By Mark Wachtler
February 26, 2015. Planet Ceres. (ONN) An announcement by NASA last month, complete with pictures and a video, raised eyebrows among amateur and professional astronomers alike. It seems the space agency has been on a mission to a little-known planet inside our own solar system named Ceres. It’s located in the asteroid belt on the other side of Mars. When NASA’s spacecraft DAWN approached the planet, it snapped pictures and a video of the surface, capturing a city-sized bright light. Is there life on Ceres? With a NASA spacecraft speeding to the planet, we’ll find out next month.
Planet Ceres from 238,000 miles away. Image courtesy of NASA and Space.com.
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Are we the only ones surprised to hear that there is a planet we’ve never heard of hiding in the asteroid belt between Mars and Jupiter and orbiting our own Sun? And if it is so unimportant, why is NASA sending a reconnaissance craft to the planet? Those questions were superseded last month by bigger questions when the spacecraft beamed back pictures of planet Ceres and scientists saw a city-sized bright light on the surface that looked a lot like images of Earth cities captured from space.
According to Space.com and NASA, Ceres is not only a planet, it’s only two planets away from Earth in our own solar system. It’s simultaneously classified as both the largest body in the asteroid belt and the smallest planet in our solar system. Much like Pluto, it seems the astronomy community is divided over what Ceres is. Suddenly however, the question has changed from ‘what is Ceres’ to ‘what is that thing that looks like a city on the surface of Ceres?’
For some background, Ceres is about 590 miles in diameter, or roughly the same width as Texas. It’s considered a dwarf planet and orbits our own sun in the asteroid belt between Mars and Jupiter. On January 13th, NASA’s spacecraft DAWN sent images and a video of Ceres back to Earth. The pictures were taken from a distance of 238,000 miles and revealed what appeared to be a number of large craters on the planet, as well as a mysterious bright light. The DAWN mission is targeting Ceres and the craft will enter the dwarf planet’s orbit on March 6th.
Ceres keeps surprising
Could it be possible that we’ve been searching the galaxy for extraterrestrial life and it was on our own block and only two doors down all along? NASA is speeding an investigative spacecraft to the planet right now to find out. According to various news reports, this isn’t the first time planet Ceres has surprised scientists. A report from NBC News details how last year, water was detected on Ceres in the form of geysers shooting up from below the planet’s surface. The planet has water, it’s in the ‘sweet spot’ for life in our solar system, and it has a solid composition. Does that mean it could already have life?
The account from NBC News yesterday updated the Ceres story, complete with a series of pictures taken and released by NASA’s DAWN probe as it approaches its targeted orbit around Ceres. At the much closer distance, the pictures focus on the mysterious bright spot that looked like a city in previous images. The newer, closer pics revealed not one mysterious bright light, but two. The lights were shown to be emanating from inside a large crater on the surface of the planet.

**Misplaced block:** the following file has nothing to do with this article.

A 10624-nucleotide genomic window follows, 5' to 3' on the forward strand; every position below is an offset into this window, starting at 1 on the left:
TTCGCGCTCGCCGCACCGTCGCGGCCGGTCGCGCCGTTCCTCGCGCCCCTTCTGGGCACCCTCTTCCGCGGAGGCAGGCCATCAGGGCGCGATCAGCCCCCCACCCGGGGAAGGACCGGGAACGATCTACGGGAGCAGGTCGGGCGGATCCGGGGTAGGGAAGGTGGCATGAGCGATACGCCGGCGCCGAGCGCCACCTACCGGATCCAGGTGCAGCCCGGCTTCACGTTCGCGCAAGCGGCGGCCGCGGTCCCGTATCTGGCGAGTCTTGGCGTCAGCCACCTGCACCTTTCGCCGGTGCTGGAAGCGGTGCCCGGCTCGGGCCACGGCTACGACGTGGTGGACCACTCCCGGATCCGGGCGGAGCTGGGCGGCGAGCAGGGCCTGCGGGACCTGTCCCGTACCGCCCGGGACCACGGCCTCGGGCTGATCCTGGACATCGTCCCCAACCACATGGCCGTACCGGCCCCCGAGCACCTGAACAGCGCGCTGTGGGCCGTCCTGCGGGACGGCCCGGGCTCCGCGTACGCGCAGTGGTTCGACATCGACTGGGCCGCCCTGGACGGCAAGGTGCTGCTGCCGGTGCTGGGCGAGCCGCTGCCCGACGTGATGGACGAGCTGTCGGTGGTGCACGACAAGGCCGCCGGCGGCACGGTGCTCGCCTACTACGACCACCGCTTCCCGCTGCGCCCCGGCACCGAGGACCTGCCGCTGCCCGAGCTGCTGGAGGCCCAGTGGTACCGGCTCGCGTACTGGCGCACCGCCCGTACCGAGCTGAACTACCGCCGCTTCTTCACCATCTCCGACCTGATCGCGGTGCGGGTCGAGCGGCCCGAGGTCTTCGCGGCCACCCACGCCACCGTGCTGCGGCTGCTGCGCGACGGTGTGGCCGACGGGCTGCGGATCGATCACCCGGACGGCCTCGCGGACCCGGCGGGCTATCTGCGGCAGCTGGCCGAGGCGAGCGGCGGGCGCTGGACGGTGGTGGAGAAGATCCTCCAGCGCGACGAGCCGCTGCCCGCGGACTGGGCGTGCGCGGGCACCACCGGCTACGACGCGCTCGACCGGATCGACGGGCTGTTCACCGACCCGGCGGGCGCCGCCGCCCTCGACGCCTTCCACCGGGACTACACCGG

The newer pictures were taken on February 19th from a distance of 29,000 miles away from Ceres. That’s ninety percent closer than the first set of images. Launched in 2007, the DAWN probe will enter the dwarf planet’s orbit in eight days and stay there for one year. The goal of the mission is to map the surface of Ceres and at one point, the probe will fly only 232 miles overhead.
What could the lights be?
Scientists and astronomers around the world are as curious about the bright lights on Ceres as everyone else. According to Andrea Nathues, one of the German team members in the DAWN project, “This is truly unexpected and still a mystery to us.” UCLA astronomer and fellow DAWN team member Chris Russell added, “Right now, all we can say is that the material reflects forty percent or more of the light falling on it.” When pressed, most of the scientists asked said their first guess is that the light is a reflection caused by ice.
Russell went on to warn people not to rush to conclusions. “There could be salt on the surface, which would be more reflective than the general claylike material we think covers much of the surface,” he said, “So there is a range of possibilities.”
From 200,000 miles away, the bright light did resemble what looked like a mini-city made by mini-creatures on a mini-planet. But now that DAWN is getting closer and closer, the chances that intelligent life exists on planet Ceres becomes more remote. But the chances of life existing on a basic or microbial level have increased. The planet’s location in our solar system, its clay-like make-up, and the presence of water, all make Ceres a prime candidate for life of some kind. And with the DAWN probe speeding even closer to the surface of the planet, we’ll know much more in about two weeks. Stay tuned.